|Molecular mass||55 000 D|
|Half life||30 - 60 hours|
|Plasma concentration||10 mg/l|
|Normal range||70 - 120% or 0.7 - 1.2 U/ml|
The vitamin K-dependent factor X is a central enzyme of the coagulation cascade. It can be activated by the intrinsic pathway through the tenase complex consisting of factor IXa, factor VIIIa, phospholipids and calcium ions or by the complex of tissue factor and factor VIIa of the extrinsic pathway. Factor Xa is a serine protease and forms together with factor Va, phospholipids and calcium ions the prothrombinase complex, by which prothrombin (factor II) is activated to thrombin (factor IIa). Factor Va acts as a cofactor, which amplifies this activation step a thousandfold.
The rare hereditary form of factor X deficiency is autosomal recessively inherited. As with all vitamin K-dependent factors an acquired deficiency results from vitamin K-deficiency or coumarin therapy. Hepatic disorders, L-asparaginase therapy and DIC lead to reduced FX levels. The symptoms of a factor X deficiency extend from articular and mucosal bleedings to postoperative and cerebral bleedings. Increased factor X activities are observed during vitamin K-administration and in hyperlipidaemia.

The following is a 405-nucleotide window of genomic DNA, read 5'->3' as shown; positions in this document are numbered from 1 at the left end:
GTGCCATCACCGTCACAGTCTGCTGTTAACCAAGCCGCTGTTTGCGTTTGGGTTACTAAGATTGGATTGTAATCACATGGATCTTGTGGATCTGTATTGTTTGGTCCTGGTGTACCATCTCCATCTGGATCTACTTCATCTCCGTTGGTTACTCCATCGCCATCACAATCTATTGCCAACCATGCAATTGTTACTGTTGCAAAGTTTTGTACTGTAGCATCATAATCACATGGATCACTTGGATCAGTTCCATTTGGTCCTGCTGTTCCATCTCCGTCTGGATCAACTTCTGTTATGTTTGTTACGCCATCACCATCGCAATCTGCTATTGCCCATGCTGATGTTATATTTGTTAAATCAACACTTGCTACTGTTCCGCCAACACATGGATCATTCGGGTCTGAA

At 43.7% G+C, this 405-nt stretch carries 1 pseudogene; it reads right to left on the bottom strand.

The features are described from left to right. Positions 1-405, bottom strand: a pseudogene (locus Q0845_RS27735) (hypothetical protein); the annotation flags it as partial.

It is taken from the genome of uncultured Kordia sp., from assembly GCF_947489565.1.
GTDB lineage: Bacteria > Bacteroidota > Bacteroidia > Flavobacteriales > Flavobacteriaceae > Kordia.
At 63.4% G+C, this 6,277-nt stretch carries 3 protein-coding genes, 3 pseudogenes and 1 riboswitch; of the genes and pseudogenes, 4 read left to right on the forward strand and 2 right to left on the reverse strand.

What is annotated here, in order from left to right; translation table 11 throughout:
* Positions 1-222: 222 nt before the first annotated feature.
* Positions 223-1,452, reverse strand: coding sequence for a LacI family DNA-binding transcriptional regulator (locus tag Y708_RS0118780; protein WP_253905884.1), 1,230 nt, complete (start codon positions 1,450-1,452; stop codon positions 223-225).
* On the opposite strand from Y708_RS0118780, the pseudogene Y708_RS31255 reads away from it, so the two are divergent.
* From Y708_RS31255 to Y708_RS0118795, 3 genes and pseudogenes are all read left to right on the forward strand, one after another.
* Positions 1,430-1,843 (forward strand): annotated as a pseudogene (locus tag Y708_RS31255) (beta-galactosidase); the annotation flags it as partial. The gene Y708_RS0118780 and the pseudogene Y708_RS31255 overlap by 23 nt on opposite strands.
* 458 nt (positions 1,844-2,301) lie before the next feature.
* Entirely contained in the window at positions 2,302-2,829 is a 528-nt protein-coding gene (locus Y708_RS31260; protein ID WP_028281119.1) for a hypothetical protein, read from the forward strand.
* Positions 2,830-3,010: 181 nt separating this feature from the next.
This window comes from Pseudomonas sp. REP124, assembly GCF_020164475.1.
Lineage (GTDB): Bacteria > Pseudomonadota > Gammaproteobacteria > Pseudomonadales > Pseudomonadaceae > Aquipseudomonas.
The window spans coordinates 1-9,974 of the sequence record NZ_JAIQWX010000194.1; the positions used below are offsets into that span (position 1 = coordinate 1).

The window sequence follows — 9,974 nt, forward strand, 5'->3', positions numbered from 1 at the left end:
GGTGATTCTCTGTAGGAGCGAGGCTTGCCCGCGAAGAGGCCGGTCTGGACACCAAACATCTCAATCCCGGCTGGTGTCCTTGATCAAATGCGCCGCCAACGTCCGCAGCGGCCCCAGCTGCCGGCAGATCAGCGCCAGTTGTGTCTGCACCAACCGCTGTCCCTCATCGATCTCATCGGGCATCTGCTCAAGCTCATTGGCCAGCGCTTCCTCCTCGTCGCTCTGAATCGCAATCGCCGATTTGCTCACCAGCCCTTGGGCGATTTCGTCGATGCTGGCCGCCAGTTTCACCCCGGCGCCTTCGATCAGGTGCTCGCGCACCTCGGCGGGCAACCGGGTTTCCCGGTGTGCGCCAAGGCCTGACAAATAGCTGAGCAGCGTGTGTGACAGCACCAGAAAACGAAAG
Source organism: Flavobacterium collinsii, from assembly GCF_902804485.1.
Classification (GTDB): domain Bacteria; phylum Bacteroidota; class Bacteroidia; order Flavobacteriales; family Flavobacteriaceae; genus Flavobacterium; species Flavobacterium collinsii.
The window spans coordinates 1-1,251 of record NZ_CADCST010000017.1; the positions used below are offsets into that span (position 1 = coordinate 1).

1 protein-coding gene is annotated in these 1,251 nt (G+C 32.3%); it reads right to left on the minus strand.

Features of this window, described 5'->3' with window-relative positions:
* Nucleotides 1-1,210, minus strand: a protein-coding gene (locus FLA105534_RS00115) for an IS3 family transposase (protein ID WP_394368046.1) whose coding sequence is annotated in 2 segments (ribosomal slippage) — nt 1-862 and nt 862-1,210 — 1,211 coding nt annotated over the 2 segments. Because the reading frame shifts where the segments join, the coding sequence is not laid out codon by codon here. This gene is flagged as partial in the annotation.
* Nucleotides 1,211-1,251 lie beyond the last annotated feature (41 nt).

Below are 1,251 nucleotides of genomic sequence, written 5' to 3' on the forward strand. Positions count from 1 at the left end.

- of anticoagulant diagnosis of a to date unknown hereditary bleeding disorder
- Reason for pathological INR values
- Adjustment of INR in patients with pathological Quick values due to inhibitors
- Monitoring of plasma levels during anticoagulant therapy with heparin or coumarin derivatives (during the transition phase) and during a fibrinolytic therapy
- Monitoring of plasma levels during anticoagulant therapy with thrombin inhibitors
- Differential diagnosis between synthesis disorder and increased consumption
- Monitoring therapy in patients with phospholipid antibody syndrome
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